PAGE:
A fairly rapid rehabilitation of the truncal varicose veins, lateral veins but also connecting veins is quite urgent. To what extent the varicose muscle veins are also accessible to direct therapy should be feasible with the now-established minimal-invasive varicose vein therapy using sealing foam or vein glue (venaSeal®local therapy).
Saphenion®: Muscle vein varicosis and intermittent claudication – Ultrasound lower leg with dilated muscle veins (right picture). After Sealing the Foam, foam is floating also inside the dilated muscle veins (left picture)
Saphenion®: Muscle vein varicosis and intermittent claudication – Thrombosis prophylaxis in microfoam therapy?
Is thrombosis prophylaxis in the case of microfoam therapy indicated on the lower leg? In our more than 20400 duplex ultrasound-guided microfoam treatments, we were also able to show a filling or outflow of microfoam via the muscle veins on the lower leg in some cases.
Therefore, SAPHENION® uses foam on the lower leg and side branch/truncal/perforant varicosis to prevent the risk of muscle vein thrombosis under Intra therapeutic thrombosis prophylaxis.
Saphenion®: Muscular vein varicose veins and intermittent claudication – Oxygen – multistep – therapy after the catheter therapy of varicose veins
According to the initial question of our article, we also thought about whether oxygen-multi-step – therapy accompanying the treatment of varicose veins is useful. On the one hand, to increase the oxygen concentration in the muscle, on the other hand, to raise and balance the reduced arterial concentration, especially in the arteries of the lower leg, due to the increased venous pressure.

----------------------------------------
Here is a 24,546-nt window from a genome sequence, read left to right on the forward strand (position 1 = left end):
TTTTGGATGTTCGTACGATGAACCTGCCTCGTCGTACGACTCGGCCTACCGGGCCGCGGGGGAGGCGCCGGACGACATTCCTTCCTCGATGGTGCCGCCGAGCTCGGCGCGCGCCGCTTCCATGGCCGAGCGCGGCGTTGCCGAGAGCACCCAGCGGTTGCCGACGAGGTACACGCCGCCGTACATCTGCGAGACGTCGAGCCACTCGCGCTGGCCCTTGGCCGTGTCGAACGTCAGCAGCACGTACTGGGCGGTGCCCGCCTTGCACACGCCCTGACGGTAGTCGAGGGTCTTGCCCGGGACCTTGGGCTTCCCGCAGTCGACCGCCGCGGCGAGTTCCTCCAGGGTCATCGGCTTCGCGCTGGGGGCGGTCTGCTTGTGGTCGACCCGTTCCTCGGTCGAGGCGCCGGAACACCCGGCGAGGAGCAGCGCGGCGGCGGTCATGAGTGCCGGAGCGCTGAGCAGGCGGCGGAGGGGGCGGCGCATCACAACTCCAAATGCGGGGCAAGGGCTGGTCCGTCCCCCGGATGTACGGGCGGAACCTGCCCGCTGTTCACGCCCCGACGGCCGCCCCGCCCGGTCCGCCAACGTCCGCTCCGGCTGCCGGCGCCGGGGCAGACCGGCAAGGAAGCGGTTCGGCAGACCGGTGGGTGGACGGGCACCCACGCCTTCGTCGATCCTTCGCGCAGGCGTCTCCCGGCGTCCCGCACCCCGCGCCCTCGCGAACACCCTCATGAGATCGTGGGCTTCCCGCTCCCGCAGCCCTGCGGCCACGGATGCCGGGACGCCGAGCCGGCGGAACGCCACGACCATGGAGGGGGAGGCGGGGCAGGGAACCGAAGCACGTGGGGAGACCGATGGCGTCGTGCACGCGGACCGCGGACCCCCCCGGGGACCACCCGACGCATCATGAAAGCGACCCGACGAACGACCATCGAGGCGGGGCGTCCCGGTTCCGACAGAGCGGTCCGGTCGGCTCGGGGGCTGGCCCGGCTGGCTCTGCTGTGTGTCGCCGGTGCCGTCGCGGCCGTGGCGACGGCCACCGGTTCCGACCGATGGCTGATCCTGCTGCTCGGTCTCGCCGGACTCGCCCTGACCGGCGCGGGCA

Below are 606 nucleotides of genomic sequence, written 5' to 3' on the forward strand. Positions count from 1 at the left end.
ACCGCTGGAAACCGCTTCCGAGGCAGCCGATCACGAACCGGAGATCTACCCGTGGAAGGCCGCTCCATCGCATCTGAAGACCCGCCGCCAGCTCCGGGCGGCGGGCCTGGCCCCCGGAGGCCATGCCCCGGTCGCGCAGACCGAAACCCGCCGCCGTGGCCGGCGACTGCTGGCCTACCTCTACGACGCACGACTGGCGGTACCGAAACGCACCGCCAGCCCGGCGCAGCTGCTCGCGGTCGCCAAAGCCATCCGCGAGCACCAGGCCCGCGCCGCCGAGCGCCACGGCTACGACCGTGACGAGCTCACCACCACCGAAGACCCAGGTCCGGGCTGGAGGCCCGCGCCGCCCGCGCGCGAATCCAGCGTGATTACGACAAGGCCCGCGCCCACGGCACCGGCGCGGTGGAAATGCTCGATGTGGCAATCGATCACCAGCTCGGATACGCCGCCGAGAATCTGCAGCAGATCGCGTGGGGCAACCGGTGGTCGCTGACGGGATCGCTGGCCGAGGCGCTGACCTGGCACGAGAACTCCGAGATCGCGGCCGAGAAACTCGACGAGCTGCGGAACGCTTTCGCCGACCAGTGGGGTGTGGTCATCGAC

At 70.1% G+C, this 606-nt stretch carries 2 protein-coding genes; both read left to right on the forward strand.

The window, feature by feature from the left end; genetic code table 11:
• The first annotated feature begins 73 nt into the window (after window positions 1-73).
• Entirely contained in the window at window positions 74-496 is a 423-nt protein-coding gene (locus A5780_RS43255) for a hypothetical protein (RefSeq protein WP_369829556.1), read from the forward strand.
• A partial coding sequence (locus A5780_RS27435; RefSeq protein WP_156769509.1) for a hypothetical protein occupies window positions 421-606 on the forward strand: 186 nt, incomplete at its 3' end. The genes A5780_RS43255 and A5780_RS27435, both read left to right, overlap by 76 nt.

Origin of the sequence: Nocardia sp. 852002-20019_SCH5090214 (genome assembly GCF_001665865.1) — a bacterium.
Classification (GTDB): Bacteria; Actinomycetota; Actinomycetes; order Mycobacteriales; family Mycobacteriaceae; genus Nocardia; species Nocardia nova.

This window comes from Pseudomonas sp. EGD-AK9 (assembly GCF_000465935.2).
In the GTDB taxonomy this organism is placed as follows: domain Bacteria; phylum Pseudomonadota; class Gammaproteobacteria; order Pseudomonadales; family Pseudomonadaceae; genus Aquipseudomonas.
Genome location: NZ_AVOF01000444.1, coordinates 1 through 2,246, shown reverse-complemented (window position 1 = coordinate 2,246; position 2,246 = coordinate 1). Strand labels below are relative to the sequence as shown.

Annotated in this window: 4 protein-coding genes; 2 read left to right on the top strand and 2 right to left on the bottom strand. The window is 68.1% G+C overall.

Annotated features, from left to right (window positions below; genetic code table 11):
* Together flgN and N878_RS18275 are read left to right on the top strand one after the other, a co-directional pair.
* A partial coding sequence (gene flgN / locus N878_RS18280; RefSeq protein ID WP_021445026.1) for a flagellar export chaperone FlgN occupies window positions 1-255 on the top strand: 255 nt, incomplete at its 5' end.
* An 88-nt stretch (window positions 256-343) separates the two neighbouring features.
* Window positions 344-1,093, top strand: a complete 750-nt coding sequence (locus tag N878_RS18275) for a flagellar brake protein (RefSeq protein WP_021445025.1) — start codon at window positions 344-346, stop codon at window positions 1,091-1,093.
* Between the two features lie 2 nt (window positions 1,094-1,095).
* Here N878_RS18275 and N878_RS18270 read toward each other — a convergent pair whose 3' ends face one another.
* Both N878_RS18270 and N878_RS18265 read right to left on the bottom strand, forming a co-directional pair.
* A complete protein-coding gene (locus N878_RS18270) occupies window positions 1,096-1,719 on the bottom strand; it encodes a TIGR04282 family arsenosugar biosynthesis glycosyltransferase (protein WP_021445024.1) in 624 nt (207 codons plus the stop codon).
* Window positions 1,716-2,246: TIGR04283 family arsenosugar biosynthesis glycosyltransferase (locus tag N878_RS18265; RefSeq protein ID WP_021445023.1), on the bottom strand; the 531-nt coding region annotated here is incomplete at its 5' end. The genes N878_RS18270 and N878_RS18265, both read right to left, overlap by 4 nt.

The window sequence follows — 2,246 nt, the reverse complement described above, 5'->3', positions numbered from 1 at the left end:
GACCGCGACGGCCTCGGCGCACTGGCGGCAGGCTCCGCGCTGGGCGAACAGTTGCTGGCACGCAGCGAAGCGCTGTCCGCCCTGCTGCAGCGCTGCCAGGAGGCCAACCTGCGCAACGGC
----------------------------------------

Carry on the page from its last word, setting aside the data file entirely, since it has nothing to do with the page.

We decided 42 months ago to offer this concomitant therapy to our patients. We perform this therapy in parallel with postoperative compression massage. We have been performing vacuum massage therapy for 9 years after every minimally invasive catheter procedure, whether VenaSeal®, radiofrequency catheter, or microfoam.
The massage therapy lasts 20 – 30 minutes, the oxygen therapy is used during the whole course of the massage. At the beginning of the oxygen therapy and at the end of the therapy cycle, we measure the initial value of the oxygen partial pressure and the achieved therapeutic value on hand and foot, as already described, and document them in our therapy protocol. The oxygen masks remain with the patient for further sessions (sustainability requirement!) – we do not clean them or use them again on another patient.
The aim is, besides the normalization of the venous pressure and the reduction of the tissue pressure, also to achieve an improvement of the blood-oxygen content, in order to improve the microcirculation in the legs in a sustainable and multifactorial way.
In our 40-month results, a reduction of immunological tissue reactions as well as a thrombosis-induced cell reaction to both the vein glue VenaSeal® (4.1% to 6.9% of all treated cases) and the microfoam (0.8% to 1.9% of all treated cases) was observed in every case.
Together with a coupled decongestion therapy through vacuum compression, faster healing with comparatively significantly lower side effects and discomfort can be achieved and proven with the use of SMT post-therapeutically.
Pathologisches Museum Charitè
Weber, May: Funktionelle Phlebologie
Literature / Links:
Siegenthaler, W.: Klinische Pathophysiologie; Georg Thieme Verlag Stuttgart New York 1987.
Weber, J. und May R.: Funktionelle Phlebologie; Georg THieme Verlag Stuttgart, New York, 1990.
Danneil,O.; C.Kern und M.Stücker: Tiefe Muskelvenenthrombose nach Sklerosierung eines Seitenastes unter laufender Therapie mit Tamoxifen; vasomed 5, 2019.